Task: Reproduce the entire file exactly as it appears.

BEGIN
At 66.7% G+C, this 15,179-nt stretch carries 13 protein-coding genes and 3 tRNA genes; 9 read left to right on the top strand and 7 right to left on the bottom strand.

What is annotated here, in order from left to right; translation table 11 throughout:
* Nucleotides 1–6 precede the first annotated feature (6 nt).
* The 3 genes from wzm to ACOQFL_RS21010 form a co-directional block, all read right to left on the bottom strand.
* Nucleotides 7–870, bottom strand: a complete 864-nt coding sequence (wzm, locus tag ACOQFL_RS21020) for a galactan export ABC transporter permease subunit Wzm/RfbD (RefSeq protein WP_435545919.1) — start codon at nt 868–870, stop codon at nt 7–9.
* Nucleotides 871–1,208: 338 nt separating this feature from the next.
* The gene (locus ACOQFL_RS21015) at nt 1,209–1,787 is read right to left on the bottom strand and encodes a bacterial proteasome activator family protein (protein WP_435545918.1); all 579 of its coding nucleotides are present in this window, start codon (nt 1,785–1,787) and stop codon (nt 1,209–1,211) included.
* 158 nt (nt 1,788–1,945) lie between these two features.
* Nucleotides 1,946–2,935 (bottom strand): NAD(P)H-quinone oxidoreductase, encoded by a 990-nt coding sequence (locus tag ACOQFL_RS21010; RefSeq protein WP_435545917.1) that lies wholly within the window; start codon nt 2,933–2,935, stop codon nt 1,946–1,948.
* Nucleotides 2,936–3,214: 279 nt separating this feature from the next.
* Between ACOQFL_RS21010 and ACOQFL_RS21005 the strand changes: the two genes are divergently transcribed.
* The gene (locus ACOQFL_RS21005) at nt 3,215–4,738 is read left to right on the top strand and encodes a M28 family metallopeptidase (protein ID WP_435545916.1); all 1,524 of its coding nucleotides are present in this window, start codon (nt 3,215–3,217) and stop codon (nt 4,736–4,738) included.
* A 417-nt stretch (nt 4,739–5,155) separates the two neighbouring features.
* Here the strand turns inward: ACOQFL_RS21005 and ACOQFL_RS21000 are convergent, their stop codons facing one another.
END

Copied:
At 66.7% G+C, this 15,179-nt stretch carries 13 protein-coding genes and 3 tRNA genes; 9 read left to right on the top strand and 7 right to left on the bottom strand.

What is annotated here, in order from left to right; translation table 11 throughout:
* Nucleotides 1–6 precede the first annotated feature (6 nt).
* The 3 genes from wzm to ACOQFL_RS21010 form a co-directional block, all read right to left on the bottom strand.
* Nucleotides 7–870, bottom strand: a complete 864-nt coding sequence (wzm, locus tag ACOQFL_RS21020) for a galactan export ABC transporter permease subunit Wzm/RfbD (RefSeq protein WP_435545919.1) — start codon at nt 868–870, stop codon at nt 7–9.
* Nucleotides 871–1,208: 338 nt separating this feature from the next.
* The gene (locus ACOQFL_RS21015) at nt 1,209–1,787 is read right to left on the bottom strand and encodes a bacterial proteasome activator family protein (protein WP_435545918.1); all 579 of its coding nucleotides are present in this window, start codon (nt 1,785–1,787) and stop codon (nt 1,209–1,211) included.
* 158 nt (nt 1,788–1,945) lie between these two features.
* Nucleotides 1,946–2,935 (bottom strand): NAD(P)H-quinone oxidoreductase, encoded by a 990-nt coding sequence (locus tag ACOQFL_RS21010; RefSeq protein WP_435545917.1) that lies wholly within the window; start codon nt 2,933–2,935, stop codon nt 1,946–1,948.
* Nucleotides 2,936–3,214: 279 nt separating this feature from the next.
* Between ACOQFL_RS21010 and ACOQFL_RS21005 the strand changes: the two genes are divergently transcribed.
* The gene (locus ACOQFL_RS21005) at nt 3,215–4,738 is read left to right on the top strand and encodes a M28 family metallopeptidase (protein ID WP_435545916.1); all 1,524 of its coding nucleotides are present in this window, start codon (nt 3,215–3,217) and stop codon (nt 4,736–4,738) included.
* A 417-nt stretch (nt 4,739–5,155) separates the two neighbouring features.
* Here the strand turns inward: ACOQFL_RS21005 and ACOQFL_RS21000 are convergent, their stop codons facing one another.